Hornbill Silk Road - Revision Notes

 CBSE Class 11 English Core

Revision Notes
Hornbill Chapter – 12

Silk Road

The author chronicles the challenges and hardships he faced in the Silk Road regions as they are now. The reader finds it refreshing to traverse such vast tracts of physical geography, expanses of the natural world that remain largely untamed.

As a trade route, the Silk Road has been less a single highway and more a network of overland routes linking Europe with Asia, making trade possible between those with a passion for silk, horses and exotic fauna and flora. Just about every transaction imaginable has occurred along its many trails over the centuries.

Middleton's particular passion consists of exposing himself to nature's vicissitudes like facing oxygen starvation in Tibet as he climbs towards the "navel of the universe," and other hardships during the journey.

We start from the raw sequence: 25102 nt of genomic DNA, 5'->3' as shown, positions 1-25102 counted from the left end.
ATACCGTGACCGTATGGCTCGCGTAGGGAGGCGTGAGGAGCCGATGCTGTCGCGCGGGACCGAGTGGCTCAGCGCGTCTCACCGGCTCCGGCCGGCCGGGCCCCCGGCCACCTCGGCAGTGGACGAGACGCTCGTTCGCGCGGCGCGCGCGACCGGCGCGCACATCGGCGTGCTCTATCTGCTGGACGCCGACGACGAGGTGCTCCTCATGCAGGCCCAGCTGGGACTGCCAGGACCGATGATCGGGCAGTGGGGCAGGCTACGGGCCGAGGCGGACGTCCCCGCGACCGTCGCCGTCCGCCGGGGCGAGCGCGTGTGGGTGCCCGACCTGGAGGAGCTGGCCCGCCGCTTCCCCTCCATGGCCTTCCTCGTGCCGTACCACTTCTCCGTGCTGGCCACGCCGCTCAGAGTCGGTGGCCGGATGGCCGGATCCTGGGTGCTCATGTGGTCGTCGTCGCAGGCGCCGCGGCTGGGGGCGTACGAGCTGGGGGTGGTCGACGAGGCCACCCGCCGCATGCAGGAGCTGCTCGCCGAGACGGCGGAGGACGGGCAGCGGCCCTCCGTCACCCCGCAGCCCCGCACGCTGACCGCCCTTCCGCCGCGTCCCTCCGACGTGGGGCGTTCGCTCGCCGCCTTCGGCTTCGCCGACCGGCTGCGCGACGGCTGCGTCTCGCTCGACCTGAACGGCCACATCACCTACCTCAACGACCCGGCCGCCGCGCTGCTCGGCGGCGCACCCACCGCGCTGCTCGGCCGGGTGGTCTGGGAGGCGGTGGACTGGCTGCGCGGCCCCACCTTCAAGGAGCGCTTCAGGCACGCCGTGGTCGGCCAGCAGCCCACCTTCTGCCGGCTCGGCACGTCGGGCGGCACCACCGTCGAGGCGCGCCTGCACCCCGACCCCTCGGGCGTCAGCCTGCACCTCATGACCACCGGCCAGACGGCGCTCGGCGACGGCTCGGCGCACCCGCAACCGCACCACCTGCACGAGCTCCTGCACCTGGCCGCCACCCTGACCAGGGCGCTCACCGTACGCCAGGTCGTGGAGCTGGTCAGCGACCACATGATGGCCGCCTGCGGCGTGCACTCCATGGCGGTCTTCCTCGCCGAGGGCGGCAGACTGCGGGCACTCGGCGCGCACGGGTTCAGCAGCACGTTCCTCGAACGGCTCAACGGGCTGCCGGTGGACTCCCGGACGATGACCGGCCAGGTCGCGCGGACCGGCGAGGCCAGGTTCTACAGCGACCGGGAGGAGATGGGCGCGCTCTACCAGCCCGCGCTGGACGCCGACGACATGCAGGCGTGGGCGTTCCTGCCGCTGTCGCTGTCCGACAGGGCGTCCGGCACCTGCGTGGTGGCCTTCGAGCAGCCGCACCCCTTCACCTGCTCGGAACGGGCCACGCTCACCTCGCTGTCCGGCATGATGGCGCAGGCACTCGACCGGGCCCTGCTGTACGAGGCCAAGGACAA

The author is an adventurer, but at heart more a meticulous academic than a daredevil. Researching the different forms of altitude sickness, he is alarmed to discover it can lead to swelling of the brain or to the lungs slowly filling with fluid.

Having no religious inclinations himself, he begins to speculate on Tibetan Buddhism as a prerequisite for survival at such an altitude, yet makes the classic Western error of putting bodily discipline before mental striving.

This account of the Silk Road, with its contrasts and exotic detail, certainly describes the challenges and hardships Middleton faced. However, if he had sacrificed some of the sense of his own heroism, and introduced instead more of a sense of wonder or of the absurd, the book would have proved a more entertaining read.